// What this project demonstrates...
This project demonstrates how we are able to research specific audiences and design tools that will engage them, in an ongoing way, with the natural environment.
As part of the RSPB’s innovation programme we were asked to carry out research, prototyping and user testing for two mobile apps to engage with audiences who were less connected with nature and support them in taking first steps to spend time in wild spaces.
Using their bespoke segmentation of the UK population the RSPB identified two groups who don’t ordinarily spend time in nature, don’t see the RSPB as an organisation ‘for them’, but would fundamentally be supportive of the work that the RSPB do. We carried out interviews with candidates from these two groups to understand their relationship with nature and the outdoors, underlying motivations and barriers to participation and ways of framing the products that would appeal to them. We produced and refined prototypes for the functional products and the visual designs, carried out user testing sessions and gathered feedback via video calls.
The first group were aged 35-54, had some enthusiasm for nature or ethical concerns around the state of the natural world, but spent little time outdoors. The research helped us to identify that although this group were aware of local walks, nature spots and destinations they just weren’t sure where to start. They didn’t tend to explore beyond the very local paths and routes that they knew. For this group the idea of a kind of ‘nature Trip Advisor’ appealed. They would spend more time in nature if they had access to information about routes near them, types of terrain, difficulty and facilities that would be available. They were also keen on the idea of being able to post pictures of things they see and get information from peers or experts about identifying flora and fauna. In amongst this were a group who specifically spent time outdoors with children or grandchildren and would find a family aspect to it, including games and activities for children, important.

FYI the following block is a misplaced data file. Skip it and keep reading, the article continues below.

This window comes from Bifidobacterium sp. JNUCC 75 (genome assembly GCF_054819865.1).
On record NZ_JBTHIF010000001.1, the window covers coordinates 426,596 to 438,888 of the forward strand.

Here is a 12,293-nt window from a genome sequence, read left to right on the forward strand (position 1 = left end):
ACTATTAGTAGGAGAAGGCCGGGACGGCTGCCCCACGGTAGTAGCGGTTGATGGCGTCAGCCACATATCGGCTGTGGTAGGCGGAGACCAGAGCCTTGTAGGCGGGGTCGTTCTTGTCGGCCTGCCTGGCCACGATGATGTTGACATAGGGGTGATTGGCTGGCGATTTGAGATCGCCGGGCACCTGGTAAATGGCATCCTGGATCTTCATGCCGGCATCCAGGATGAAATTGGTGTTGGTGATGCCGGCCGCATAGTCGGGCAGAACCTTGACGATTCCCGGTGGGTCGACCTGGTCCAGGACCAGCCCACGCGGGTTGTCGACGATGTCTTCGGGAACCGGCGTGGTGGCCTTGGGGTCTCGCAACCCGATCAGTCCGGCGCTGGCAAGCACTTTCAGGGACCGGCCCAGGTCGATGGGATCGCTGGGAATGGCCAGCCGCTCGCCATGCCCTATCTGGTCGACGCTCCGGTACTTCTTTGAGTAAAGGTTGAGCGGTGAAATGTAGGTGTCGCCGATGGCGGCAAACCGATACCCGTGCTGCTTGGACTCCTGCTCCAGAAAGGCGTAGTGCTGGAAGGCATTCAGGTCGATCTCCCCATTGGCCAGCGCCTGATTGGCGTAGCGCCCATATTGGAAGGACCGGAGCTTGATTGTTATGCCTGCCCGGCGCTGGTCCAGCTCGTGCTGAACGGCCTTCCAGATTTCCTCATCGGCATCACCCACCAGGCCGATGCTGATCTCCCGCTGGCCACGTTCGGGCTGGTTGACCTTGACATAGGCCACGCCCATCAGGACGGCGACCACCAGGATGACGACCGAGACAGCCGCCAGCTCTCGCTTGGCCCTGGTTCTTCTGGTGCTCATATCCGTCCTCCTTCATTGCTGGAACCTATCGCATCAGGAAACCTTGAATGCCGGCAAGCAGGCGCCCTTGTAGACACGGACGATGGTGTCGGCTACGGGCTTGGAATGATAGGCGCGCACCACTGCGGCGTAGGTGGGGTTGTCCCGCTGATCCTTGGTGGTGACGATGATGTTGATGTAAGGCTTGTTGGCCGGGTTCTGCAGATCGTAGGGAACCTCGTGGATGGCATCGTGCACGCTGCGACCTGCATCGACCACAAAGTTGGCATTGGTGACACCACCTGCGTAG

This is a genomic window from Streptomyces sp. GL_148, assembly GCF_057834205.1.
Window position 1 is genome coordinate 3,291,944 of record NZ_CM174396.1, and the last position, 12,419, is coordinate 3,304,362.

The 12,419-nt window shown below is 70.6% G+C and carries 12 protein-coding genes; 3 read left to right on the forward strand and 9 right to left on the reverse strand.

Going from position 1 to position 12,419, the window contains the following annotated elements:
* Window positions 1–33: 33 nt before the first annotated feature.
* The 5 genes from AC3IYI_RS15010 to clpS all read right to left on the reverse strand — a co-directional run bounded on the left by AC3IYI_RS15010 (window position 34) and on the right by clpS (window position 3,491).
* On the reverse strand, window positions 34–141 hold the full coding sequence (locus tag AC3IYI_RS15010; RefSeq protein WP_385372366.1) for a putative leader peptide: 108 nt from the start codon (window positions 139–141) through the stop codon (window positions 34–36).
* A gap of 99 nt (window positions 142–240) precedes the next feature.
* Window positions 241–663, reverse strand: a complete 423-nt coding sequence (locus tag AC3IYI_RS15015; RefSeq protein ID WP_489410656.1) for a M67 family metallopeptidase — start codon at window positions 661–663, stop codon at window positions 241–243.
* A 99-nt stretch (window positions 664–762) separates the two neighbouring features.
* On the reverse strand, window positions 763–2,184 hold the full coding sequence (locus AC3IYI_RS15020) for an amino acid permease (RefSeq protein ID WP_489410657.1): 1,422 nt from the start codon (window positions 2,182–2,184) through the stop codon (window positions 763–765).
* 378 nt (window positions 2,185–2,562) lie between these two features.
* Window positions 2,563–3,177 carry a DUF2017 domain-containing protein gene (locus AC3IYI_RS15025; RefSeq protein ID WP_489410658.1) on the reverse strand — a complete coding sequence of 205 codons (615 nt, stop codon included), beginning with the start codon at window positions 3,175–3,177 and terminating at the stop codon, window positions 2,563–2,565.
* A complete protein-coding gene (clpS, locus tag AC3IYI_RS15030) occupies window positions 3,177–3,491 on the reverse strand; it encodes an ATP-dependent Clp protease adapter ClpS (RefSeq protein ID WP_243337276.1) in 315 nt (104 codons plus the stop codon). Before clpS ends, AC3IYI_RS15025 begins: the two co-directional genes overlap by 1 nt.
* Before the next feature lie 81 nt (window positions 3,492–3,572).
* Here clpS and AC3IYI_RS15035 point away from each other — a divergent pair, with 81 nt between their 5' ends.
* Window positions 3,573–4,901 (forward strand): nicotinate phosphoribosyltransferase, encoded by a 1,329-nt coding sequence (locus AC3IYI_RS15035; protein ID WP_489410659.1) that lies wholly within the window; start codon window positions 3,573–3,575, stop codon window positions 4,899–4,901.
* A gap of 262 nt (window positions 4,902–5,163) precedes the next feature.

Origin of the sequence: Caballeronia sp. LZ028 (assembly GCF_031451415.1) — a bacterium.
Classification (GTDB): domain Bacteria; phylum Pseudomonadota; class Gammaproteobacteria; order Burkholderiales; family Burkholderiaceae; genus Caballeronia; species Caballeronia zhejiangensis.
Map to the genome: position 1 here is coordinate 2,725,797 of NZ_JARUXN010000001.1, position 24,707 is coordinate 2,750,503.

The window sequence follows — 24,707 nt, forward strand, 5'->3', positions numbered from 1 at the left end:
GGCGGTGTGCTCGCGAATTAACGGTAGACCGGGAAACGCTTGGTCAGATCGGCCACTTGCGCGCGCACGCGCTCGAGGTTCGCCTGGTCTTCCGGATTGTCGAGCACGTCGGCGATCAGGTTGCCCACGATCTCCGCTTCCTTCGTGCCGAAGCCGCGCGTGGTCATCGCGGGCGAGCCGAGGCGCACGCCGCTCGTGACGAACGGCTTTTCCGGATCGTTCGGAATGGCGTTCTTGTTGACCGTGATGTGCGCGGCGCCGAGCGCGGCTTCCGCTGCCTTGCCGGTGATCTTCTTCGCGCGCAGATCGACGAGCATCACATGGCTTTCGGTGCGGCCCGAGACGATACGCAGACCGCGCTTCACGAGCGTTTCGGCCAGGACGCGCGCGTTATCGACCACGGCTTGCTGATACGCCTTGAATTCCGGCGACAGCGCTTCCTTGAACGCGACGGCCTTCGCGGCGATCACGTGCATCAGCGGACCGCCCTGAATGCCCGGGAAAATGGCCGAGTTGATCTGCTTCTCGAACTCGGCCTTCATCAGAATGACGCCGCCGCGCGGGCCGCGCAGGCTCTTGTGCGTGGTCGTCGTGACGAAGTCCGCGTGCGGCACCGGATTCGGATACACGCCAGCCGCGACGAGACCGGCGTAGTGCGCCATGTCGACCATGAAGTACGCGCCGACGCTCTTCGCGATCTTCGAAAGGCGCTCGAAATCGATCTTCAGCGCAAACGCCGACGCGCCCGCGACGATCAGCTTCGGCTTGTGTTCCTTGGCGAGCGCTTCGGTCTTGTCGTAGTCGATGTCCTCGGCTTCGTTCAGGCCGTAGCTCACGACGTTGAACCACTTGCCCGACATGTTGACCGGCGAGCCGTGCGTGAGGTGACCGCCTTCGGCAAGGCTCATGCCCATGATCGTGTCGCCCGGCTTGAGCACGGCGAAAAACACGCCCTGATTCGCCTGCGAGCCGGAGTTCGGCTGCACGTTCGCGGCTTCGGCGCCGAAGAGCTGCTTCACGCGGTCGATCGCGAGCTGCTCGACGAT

The second group were students, aged 18-24, who had some interest in and connection with nature, often from childhood, but spent little time in nature currently. We found that students connected with the idea of taking a ‘study break’ to refresh in nature. This tapped into their underlying understanding that time in nature is good for wellbeing, but they wanted support in making this happen. They wanted to know where to go and to be able to coordinate with peers. Some were keen on a degree of competitive activity while others wanted to participate with ‘mindfulness’ being the focus. We developed a range of ideas for the App functionality based on friendly competition, links to student societies and to appeal to the desire for self-improvement that was very strong in this group.